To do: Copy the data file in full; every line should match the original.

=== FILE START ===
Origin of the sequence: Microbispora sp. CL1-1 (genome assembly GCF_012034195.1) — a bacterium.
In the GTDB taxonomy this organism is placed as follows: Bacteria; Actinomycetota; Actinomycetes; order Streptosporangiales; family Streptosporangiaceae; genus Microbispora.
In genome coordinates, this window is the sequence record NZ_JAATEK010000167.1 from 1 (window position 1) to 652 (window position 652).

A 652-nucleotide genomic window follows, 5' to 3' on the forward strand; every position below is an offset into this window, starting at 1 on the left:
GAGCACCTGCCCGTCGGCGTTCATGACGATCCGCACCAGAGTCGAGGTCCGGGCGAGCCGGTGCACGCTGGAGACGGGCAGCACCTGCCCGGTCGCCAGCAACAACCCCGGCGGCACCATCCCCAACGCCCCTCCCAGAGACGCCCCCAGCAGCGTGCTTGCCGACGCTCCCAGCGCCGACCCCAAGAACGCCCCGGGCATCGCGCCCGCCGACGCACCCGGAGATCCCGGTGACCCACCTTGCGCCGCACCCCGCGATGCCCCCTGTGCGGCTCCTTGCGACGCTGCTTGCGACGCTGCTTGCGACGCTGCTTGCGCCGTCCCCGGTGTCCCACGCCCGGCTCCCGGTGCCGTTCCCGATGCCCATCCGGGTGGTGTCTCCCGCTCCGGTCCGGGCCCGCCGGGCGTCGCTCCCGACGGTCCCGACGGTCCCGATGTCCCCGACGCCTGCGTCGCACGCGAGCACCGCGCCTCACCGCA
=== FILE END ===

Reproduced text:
Origin of the sequence: Microbispora sp. CL1-1 (genome assembly GCF_012034195.1) — a bacterium.
In the GTDB taxonomy this organism is placed as follows: Bacteria; Actinomycetota; Actinomycetes; order Streptosporangiales; family Streptosporangiaceae; genus Microbispora.
In genome coordinates, this window is the sequence record NZ_JAATEK010000167.1 from 1 (window position 1) to 652 (window position 652).

A 652-nucleotide genomic window follows, 5' to 3' on the forward strand; every position below is an offset into this window, starting at 1 on the left:
GAGCACCTGCCCGTCGGCGTTCATGACGATCCGCACCAGAGTCGAGGTCCGGGCGAGCCGGTGCACGCTGGAGACGGGCAGCACCTGCCCGGTCGCCAGCAACAACCCCGGCGGCACCATCCCCAACGCCCCTCCCAGAGACGCCCCCAGCAGCGTGCTTGCCGACGCTCCCAGCGCCGACCCCAAGAACGCCCCGGGCATCGCGCCCGCCGACGCACCCGGAGATCCCGGTGACCCACCTTGCGCCGCACCCCGCGATGCCCCCTGTGCGGCTCCTTGCGACGCTGCTTGCGACGCTGCTTGCGACGCTGCTTGCGCCGTCCCCGGTGTCCCACGCCCGGCTCCCGGTGCCGTTCCCGATGCCCATCCGGGTGGTGTCTCCCGCTCCGGTCCGGGCCCGCCGGGCGTCGCTCCCGACGGTCCCGACGGTCCCGATGTCCCCGACGCCTGCGTCGCACGCGAGCACCGCGCCTCACCGCA